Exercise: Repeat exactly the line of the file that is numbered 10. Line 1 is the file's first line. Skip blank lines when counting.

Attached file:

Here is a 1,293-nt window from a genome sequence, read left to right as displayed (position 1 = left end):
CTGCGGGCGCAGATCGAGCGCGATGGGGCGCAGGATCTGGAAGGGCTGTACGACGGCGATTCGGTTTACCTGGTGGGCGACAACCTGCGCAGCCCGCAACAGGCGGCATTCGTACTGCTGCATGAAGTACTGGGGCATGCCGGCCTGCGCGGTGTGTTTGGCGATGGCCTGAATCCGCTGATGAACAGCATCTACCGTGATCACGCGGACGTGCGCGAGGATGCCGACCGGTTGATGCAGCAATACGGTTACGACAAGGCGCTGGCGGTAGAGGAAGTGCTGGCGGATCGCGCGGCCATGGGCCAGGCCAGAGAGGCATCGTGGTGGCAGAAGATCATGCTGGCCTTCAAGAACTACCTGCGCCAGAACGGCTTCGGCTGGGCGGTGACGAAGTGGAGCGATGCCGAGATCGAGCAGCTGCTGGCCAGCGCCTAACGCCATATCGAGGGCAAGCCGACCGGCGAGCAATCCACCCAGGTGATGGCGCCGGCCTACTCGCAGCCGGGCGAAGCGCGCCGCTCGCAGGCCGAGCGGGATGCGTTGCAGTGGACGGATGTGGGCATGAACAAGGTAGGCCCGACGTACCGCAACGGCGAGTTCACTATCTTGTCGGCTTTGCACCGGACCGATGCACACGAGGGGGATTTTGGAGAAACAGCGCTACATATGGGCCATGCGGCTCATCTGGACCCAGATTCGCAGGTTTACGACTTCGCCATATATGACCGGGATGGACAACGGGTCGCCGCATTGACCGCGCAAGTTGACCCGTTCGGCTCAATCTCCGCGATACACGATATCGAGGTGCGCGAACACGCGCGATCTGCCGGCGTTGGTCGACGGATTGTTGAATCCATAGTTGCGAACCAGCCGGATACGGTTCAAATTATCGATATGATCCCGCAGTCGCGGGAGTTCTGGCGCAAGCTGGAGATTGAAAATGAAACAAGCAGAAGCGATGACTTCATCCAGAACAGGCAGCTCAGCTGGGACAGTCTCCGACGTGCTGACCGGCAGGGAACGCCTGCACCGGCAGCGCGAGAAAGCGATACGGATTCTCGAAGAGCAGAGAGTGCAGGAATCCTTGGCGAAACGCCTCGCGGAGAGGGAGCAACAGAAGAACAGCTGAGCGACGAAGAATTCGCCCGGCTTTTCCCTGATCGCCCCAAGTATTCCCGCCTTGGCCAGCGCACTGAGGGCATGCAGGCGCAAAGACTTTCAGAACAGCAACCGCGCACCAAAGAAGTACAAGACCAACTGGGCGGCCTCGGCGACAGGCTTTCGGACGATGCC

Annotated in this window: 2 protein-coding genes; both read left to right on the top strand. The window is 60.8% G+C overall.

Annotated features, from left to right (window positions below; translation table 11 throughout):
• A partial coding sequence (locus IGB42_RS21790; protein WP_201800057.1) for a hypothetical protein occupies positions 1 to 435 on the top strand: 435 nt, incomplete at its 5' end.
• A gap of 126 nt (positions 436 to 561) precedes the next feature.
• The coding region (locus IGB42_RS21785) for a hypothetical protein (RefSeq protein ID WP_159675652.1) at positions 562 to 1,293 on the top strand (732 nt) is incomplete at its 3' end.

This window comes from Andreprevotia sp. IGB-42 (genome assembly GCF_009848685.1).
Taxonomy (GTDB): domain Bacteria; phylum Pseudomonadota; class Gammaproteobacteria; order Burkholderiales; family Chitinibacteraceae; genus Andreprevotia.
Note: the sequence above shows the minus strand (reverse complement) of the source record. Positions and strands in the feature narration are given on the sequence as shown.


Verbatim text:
Note: the sequence above shows the minus strand (reverse complement) of the source record. Positions and strands in the feature narration are given on the sequence as shown.